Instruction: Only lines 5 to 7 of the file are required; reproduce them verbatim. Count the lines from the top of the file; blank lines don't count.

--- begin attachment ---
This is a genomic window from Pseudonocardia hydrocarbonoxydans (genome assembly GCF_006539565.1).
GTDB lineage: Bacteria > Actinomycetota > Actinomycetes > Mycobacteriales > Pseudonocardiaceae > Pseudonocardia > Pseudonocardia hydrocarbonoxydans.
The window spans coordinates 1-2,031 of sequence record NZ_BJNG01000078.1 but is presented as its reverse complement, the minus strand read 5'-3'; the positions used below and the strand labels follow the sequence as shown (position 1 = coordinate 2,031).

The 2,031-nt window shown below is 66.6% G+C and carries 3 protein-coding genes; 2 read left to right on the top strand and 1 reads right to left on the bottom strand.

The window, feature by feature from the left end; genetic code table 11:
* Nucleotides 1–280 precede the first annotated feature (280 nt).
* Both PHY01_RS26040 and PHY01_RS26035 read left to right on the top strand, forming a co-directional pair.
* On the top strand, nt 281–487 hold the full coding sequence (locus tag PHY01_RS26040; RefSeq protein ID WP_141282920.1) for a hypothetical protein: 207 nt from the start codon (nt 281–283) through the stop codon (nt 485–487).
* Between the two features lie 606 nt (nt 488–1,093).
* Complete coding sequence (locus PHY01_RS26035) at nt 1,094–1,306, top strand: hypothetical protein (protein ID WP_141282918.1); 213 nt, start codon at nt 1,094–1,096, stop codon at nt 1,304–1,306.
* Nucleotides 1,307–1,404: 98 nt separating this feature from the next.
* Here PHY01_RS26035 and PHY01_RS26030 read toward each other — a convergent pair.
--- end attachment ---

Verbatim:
The window, feature by feature from the left end; genetic code table 11:
* Nucleotides 1–280 precede the first annotated feature (280 nt).
* Both PHY01_RS26040 and PHY01_RS26035 read left to right on the top strand, forming a co-directional pair.